However, the SEC has not ruled yet on the parties' respective formal offer of Exhibits relative to the injunction issue; and was yet to hear the main case where one of the main reliefs prayed for was the declaration of the nullity of the assailed amended By-laws.[31]

Likewise, the Judgment of the RTC is bereft of any justification for dispensing with the pre-trial and trial. There was no discussion of any agreement by the parties to dispense with the trial and submit the case for resolution based on the pleadings filed. In fact, because there was no pre-trial, it remains unclear exactly what issues are to be resolved by the trial court.

It must also be pointed out that there was a preliminary issue - that of the parties' respective petitions for injunction - that had to be determined before the resolution of the main case. When the case was transferred from the SEC to the RTC, only the matter of the petitions for preliminary injunctions had been heard and submitted for resolution. The hearings to resolve the petition to nullify the Foundation's Amended By-laws were yet to be held.

An injunctive writ is not a judgment on the merits of the case.[32] A writ of preliminary injunction is generally based solely on initial and incomplete evidence.  The evidence submitted during the hearing on an application for a writ of preliminary injunction is not conclusive or complete, for only a "sampling" is needed to give the trial court an idea of the justification for the preliminary injunction pending the decision of the case on the merits.[33]

An order granting a preliminary injunction is not a final resolution or decision disposing of the case.  It is based on a preliminary determination of the status quo and on petitioner's entitlement to the Writ.[34]

Thus, the findings of fact and opinion of a court when issuing the writ of preliminary injunction are interlocutory in nature and made before the trial on the merits is commenced or terminated. There may be vital facts to be presented at trial which may not be obtained or presented during the hearing on the application for the injunctive writ.[35] The trial court needs to conduct substantial proceedings in order to put the main controversy to rest.[36]

As such, even as respondents claim that the RTC correctly ruled that the Amended By-laws are not valid, they are still contesting the latter's finding on the number of qualified apostles.[37] This only further underscores the need for trial to determine which of the parties' claims are true and relevant.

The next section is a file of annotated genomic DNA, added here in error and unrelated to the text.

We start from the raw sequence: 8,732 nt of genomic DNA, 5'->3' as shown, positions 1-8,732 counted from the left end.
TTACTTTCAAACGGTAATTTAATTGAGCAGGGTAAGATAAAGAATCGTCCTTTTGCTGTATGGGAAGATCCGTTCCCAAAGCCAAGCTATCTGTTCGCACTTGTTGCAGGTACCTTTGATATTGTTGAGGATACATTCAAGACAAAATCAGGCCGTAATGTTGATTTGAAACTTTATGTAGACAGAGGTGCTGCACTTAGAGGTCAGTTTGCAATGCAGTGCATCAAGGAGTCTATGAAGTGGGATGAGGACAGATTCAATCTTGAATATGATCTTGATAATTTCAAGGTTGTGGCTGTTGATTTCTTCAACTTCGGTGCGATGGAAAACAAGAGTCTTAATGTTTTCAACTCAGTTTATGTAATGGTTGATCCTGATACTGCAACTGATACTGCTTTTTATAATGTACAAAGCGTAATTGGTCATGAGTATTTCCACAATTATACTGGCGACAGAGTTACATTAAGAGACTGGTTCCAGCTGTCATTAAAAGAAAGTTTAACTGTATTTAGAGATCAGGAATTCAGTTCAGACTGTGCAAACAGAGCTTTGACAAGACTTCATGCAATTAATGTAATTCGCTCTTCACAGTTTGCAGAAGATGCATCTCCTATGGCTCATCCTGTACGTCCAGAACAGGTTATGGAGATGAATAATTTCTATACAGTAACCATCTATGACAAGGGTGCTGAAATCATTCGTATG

There are other questions raised that cannot be answered in the present petition, and nothing less than a full-blown trial is needed in order to test the conflicting claims of the parties.

WHEREFORE, the foregoing premises considered, the Petition for Review is DENIED. The Decision of the Court of Appeals dated February 21, 2006 in CA-G.R. CV. No. 78227 is hereby AFFIRMED. The Regional Trial Court of Quezon City is directed to conduct a pre-trial in Civil Case No. Q-01-43011, and thereafter to hear and decide the same with dispatch.


Carpio, (Chairperson), Leonardo-De Castro,** Peralta, and Mendoza, JJ., concur.

* Referred to in some parts of the records as "Madalena Fajatin."

** Additional member in lieu of Associate Justice Roberto A. Abad per Special Order No. 905 dated October 5, 2010.

[1] Penned by Associate Justice Noel G. Tijam, with Associate Justices Elvi John S. Asuncion and Mariflor P. Punzalan Castillo, concurring; rollo, pp. 10-21.

[2] Id. at 73-74.

[3] Penned by Presiding Judge Apolinario D. Bruselas, Jr.; CA rollo, pp. 89-99.

[4] Rollo, p. 11.

[5] Id.

[6] Id. at 11-12.

[7] According to the Petition, an "apostle" is defined under the Foundation's Amended By-laws as "a commissioned disciple, recommended by the Teaching and Shepherding Ministries and approved by the Council of Elders. Only an active apostle has the right to participate in the selection of Elders, ratification and amendment of the Articles of Incorporation and By-laws, and other matters that may be determined by the Council of Elders"; id. at 28.

[8] Id. at 12.

[9] Id.

[10] Id.

[11] Id. at 12-13.

[12] Id. at 13.

[13] Id.

[14] Id.

[15] Id. at 14.

[16] The Securities Regulation Code.

[17] Rollo, p. 14.

[18] Id.

[19] Records, Vol. V, pp. 659-660.

[20] Rollo, p. 15.

[21] Records, Vol. V, pp. 692-694.

[22] Supra note 3.

[23] Id. at 98-99.

[24] Id. at 95.

[25] Rollo, p. 20.

[26] Id. at 18-19.

[27] Id. at 70-71.

[28] Records, Vol. V, p. 692.

[29] Id. at 693.

[30] Id. at 670.

[31] Id. at 674.

[32] Landbank of the Philippines v. Continental Watchman Agency Inc., 465 Phil. 607, 617 (2004).

[33] Id.; Urbanes, Jr. v. Court of Appeals, 407 Phil. 856, 867 (2001), citing Olalia, et al. v. Hizon, et al., 274 Phil. 66 (1991).

[34] Dolmar Real Estate Development Corporation v. Court of Appeals, G.R. No. 172990, February 27, 2008, 547 SCRA 114, 121, citing United Coconut Planters Bank v. United Alloy Philippines Corporation, 490 Phil. 353 (2005).

[35] La Vista  v. CA, 344 Phil. 30, 44 (1997).

[36] Urbanes, Jr. v. Court of Appeals, supra note 33, at 867, citing Santo Tomas University Hospital v. Surla, 355 Phil. 804 (1998).

[37] Rollo, p. 130.